Originally posted by HVbaseballDAD:
"I heard this quote from a listener this morning on the radio, which sums up my thoughts on the matter, 'If you take Mike Trout off of the Angels, they go from being third in the AL West to being third in the AL West. If you take Miguel Cabrera off of the Tigers, they do not make the playoffs.' He then went on to say 'put that in your pocket protector and smoke it', bit I do not endorse that comment."
I'm glad you do not endorse the last comment, but I hope you'd reconsider your endorsement of the first one, too, because it is an absolutely ridiculous claim.
The irony, too, is that making that statement is an implicit endorsement of WAR, or some form
of WAR. The argument is that, since the Tigers won by 3 games, and Cabrera's performance was worth 7 wins, they couldn't have won the division without him. And by extension, that even though Mike Trout's performance was worth almost 11 wins, since the Angels finished in 3rd place, 5 games back but 14 games ahead of 4th place, Trout's performance somehow did nothing to change his team's fortunes and was less valuable than Cabrera's,
Of course, that is some pretty twisted logic, and WAR doesn't work that way. Not to mention, by this logic, any player with a plus-3 win season on any playoff team was more valuable than Mike Trout's 11-win season, which is crazy. It also ignores the fact that if you took away any one of Prince Fielder, or Justin Verlander, or Austin Jackson, or Doug Fister, or Max Scherzer (all of whom had at least +3 WAR), they ALSO don't make the playoffs, even with Cabrera. So how valuable is he now? It's ridiculous how shallow this thinking is.
Bottom line: It's a team game, and it's high time we stop conflating team performance with INDIVIDUAL value. Obviously, individual value is hard to measure and there are lots of subjective opinions about intangibles that can be legitimately considered, but team performance as an indicator of individual value is not one of them - we can already measure individual contributions to team performance pretty accurately!
One last thing about WAR.... It is not the be-all, end-all stat, but it is a great starting point and an even better baseline. If there is a significant difference in WAR between your candidate and another with a higher WAR, you've got an uphill battle to show your guy was better without ignoring or rationalizing away a significant part of the other guy's performance. There are a lot of other things you can (and should) look at, and I'm not saying it can't be done, just that it would be a rare case where the argument could be justified.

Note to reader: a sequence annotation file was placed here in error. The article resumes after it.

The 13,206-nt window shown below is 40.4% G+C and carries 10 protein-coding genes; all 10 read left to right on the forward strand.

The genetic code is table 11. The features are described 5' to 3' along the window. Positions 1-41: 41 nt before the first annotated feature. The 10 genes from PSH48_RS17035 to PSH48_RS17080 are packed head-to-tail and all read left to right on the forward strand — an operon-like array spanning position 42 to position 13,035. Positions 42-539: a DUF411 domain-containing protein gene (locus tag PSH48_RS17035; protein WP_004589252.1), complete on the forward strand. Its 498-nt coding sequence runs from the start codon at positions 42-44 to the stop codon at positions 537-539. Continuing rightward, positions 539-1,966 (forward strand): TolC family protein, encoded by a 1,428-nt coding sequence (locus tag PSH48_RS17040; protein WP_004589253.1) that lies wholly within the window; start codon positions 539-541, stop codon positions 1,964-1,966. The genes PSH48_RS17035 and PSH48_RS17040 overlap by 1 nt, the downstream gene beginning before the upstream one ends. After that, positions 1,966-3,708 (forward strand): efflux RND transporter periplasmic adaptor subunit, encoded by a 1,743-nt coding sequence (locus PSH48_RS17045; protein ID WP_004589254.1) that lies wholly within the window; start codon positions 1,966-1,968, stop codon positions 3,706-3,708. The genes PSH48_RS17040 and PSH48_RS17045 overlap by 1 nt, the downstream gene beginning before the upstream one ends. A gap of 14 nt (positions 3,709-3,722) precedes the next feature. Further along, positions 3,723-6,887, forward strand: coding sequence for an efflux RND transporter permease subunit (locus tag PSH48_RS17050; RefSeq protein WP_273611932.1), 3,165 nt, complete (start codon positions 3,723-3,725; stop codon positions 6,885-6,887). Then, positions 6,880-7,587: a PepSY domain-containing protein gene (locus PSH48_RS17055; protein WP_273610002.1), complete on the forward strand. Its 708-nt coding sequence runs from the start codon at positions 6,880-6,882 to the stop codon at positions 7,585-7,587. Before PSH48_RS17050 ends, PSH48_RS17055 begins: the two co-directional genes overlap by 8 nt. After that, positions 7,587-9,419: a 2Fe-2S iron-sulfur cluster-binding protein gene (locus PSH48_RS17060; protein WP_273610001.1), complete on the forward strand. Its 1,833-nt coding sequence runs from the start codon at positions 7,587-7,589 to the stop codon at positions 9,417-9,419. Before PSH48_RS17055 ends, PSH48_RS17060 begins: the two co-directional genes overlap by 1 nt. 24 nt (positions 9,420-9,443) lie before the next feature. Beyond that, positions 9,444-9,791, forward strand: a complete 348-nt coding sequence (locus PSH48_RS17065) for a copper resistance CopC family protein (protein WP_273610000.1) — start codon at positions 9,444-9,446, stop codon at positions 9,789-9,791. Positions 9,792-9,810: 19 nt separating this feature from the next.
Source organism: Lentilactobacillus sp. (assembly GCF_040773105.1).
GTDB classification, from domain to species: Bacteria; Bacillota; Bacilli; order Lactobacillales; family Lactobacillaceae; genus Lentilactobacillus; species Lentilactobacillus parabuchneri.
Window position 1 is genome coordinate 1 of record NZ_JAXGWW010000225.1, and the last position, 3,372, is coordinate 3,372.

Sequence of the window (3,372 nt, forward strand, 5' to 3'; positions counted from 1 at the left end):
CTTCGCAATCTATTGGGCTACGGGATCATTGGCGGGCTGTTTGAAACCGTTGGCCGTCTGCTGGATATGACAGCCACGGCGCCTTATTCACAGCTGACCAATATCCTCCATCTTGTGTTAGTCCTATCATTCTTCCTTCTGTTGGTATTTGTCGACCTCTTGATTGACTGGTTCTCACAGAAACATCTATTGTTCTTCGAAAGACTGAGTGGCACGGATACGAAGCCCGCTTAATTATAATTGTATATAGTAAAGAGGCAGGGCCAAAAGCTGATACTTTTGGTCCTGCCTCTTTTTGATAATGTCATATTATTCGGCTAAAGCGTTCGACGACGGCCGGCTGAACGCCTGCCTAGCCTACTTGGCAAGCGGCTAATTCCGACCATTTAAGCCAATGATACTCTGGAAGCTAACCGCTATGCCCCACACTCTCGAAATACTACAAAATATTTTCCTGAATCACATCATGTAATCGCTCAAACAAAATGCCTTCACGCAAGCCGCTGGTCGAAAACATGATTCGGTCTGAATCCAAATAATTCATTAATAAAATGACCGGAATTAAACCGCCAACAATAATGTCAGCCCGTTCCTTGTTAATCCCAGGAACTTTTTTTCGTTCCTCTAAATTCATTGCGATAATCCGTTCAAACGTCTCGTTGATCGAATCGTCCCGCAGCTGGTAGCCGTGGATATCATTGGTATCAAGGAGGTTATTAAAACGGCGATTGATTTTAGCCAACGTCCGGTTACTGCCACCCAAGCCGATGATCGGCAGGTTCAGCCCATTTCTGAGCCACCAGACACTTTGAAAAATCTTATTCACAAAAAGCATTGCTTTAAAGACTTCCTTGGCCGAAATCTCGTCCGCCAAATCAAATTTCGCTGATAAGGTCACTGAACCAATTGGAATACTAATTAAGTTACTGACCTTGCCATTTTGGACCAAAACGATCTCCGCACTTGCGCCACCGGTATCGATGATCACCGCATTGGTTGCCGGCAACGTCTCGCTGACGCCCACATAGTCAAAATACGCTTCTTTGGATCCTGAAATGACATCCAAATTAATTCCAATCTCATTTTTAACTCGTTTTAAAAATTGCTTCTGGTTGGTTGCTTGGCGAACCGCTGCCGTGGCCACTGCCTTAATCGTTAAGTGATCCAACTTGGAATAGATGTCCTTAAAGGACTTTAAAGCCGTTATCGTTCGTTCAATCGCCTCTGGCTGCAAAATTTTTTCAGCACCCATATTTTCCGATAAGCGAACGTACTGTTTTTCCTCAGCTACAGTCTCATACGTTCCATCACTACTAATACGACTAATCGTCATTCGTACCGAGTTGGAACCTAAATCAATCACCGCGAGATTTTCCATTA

And that's fine. Some people don't like, and will never use, WAR. But this is what gets me about that:
In taking a position in an MVP debate, anybody offering an opinion is taking a bunch of different pieces of information, and using them to come to a single decision. That's what WAR does! The difference is, WAR goes about it scientifically, in an open and transparent process that applies a consistent method of weighing those pieces of information while trying to eliminate biases, and stands by the result of the process regardless of the outcome, whereas the average person offering an MVP opinion looks at the same information
(though maybe through less accurate statstical measures), indiscriminately omits some bits and overemphasize others, weighs them DIFFERENTLY (and without reasoned esplanation or research, just subjective opinion) in order to justify a pre-determined outcome. Oh, and then next year they'll do it again, but DIFFERENTLY.
And yet, WAR is bad and this other method of coming to the same kind of "best," single-number decision is GOOD?
I've said this before, but all I want is consistency, completeness, and comphrehensiveness. If you think performance in high leverage situations should count more (or something else - whatever), design that in to your system of evaluation - just do it without eliminating the negative performances while overemphasizing the positive (for instance, looking at Cabrera's late-inning HRs and RBI's in close games, while ignoring his rally-killing DPs and strikeouts, and his inability to effectively go first-to-third, etc.). Same with looking at games down the stretch as more important - really look at the player's contribution to those wins and losses, consistent with that position (i.e., higher-leverage ABs matter more), and make sure you count the negative as well as positive contributions.
Whatever you think is important, that's fine. Put it in your own little WAR-like system of evaluation, use whatever stats you want, but three things: (1) be consistent, (2) be ready to defend your decision to include some things and not others (for instance, for offense if you aren't including some measurement of defense, baserunning, and all aspects of hitting, don't be surprised if people attack and don't trust your results or opinion), and (3) don't work backwards from the result you want; start with the things you think are important and work TOWARDS the result they lead you to and stand by the results. Don't tweak the system because it spits out a name you don't like.
If you can't do that, IMO you have no justification for criticizing WAR. You're doing the same thing, just in a far less consistent and complete way.